PLANT PHOTOPERIODISM

Plants respond to day length in direct ways. Photoperiodism is the term used to discuss plant responses to day length or more accurately, night length.  “Long day plants” (like clover, foxgloves and garden pinks) bloom as the days get longer and when the nights are short. 

After Midsummer, these plants stop blooming and other plants (like goldenrod and chrysanthemum) begin to bloom. These are called “short day plants” because they are triggered to flower as the days grow shorter (after the Summer Solstice) during late summer and fall. Well-known as a Christmas flower, the poinsettia develops its showy bracts as the year approaches the Winter Solstice, while the day length is decreasing and there are a long, unbroken periods of darkness each night.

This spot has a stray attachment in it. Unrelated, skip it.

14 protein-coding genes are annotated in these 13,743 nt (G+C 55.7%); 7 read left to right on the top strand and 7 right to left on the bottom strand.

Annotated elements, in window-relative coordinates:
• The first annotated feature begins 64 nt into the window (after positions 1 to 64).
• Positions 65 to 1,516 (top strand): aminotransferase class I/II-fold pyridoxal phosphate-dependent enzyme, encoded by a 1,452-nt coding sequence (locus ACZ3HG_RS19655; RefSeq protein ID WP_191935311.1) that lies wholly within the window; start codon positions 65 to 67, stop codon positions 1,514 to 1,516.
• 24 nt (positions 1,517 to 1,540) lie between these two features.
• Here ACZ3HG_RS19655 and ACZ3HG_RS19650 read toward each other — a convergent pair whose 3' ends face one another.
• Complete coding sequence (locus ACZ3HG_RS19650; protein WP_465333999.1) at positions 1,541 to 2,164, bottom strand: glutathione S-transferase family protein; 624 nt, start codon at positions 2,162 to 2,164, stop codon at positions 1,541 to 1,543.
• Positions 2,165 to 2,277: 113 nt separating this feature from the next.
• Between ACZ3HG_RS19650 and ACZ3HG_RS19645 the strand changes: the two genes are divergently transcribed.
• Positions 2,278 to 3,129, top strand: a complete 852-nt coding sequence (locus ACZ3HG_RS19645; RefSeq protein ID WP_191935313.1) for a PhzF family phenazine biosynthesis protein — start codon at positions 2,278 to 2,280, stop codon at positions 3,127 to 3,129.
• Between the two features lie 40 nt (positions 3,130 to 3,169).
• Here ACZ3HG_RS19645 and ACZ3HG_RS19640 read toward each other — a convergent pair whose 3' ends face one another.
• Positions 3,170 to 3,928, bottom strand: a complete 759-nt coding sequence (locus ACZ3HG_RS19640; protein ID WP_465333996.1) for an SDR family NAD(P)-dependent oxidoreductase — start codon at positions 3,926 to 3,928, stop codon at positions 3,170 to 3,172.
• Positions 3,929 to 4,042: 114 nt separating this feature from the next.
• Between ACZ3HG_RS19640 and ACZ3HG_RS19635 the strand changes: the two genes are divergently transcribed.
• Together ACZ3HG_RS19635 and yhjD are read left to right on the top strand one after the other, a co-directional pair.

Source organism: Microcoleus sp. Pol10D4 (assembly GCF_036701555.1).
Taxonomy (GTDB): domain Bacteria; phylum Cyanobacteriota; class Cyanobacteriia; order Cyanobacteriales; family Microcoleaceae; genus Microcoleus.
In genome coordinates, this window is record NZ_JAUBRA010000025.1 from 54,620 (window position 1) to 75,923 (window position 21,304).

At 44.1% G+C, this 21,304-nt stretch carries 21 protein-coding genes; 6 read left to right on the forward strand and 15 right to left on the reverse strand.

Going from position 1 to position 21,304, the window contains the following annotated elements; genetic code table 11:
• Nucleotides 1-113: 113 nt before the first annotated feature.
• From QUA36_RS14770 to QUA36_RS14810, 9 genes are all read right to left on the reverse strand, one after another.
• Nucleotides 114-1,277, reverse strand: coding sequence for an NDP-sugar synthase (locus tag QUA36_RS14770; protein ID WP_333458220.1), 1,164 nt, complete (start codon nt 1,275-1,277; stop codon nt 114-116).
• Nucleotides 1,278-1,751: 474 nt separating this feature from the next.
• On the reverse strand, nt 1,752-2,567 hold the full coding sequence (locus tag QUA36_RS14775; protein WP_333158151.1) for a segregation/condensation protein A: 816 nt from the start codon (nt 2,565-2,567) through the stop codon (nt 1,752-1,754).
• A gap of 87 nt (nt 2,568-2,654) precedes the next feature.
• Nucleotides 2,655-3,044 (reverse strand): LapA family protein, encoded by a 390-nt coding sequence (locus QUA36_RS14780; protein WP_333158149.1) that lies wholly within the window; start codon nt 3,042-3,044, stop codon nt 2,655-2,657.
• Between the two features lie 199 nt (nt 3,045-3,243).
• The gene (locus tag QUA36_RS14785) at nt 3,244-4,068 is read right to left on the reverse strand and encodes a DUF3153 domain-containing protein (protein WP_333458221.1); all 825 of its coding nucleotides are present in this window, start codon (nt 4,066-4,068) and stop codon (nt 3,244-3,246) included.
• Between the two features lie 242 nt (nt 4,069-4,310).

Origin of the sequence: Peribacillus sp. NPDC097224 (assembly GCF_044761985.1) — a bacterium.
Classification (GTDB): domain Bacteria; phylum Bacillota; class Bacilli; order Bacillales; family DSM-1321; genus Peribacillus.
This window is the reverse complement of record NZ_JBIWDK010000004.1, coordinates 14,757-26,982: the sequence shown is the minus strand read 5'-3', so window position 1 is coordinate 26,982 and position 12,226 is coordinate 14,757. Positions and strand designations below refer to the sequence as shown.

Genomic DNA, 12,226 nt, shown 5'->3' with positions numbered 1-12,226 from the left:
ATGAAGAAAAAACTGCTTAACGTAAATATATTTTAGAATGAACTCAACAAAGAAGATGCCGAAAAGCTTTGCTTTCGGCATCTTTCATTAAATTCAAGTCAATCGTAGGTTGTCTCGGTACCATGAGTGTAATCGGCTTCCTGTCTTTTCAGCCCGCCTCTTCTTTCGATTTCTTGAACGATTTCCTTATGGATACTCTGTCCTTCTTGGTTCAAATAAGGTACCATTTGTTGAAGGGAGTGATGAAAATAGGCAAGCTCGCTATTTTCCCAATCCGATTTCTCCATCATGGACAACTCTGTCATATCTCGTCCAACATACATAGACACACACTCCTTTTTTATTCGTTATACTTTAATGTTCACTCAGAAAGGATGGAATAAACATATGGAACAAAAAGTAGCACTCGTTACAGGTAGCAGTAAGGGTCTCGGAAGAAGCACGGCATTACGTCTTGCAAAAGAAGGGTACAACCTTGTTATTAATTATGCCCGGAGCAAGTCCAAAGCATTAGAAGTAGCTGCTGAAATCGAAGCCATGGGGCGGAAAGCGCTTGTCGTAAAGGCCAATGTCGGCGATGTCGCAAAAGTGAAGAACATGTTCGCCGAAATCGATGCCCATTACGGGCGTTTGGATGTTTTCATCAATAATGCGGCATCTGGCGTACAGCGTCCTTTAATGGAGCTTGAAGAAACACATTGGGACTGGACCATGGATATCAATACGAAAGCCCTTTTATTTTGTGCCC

Still other plants are “day neutral plants” because they are less responsive to the length of the dark period. Spring and Fall Equinoxes are the midway point of the solar year. (See also http://plantpreview.blogspot.com/2010/12/winter-solstice-full-moon-lunar-eclipse.html )

HISTORY & LORE

Awed by the power of the sun, for centuries civilizations have celebrated the Summer Solstice, also known as Midsummer, St. John’s feast day, or Litha. Although modern usage suggests that ‘summer begins’ at the summer solstice, the old folk calendar placed the beginning of summer on May Day (May 1) and the end of summer on Lammas (August 1). This more reasonably placed the summer solstice midway between the two, marking midsummer as the peak of old sun god’s strength.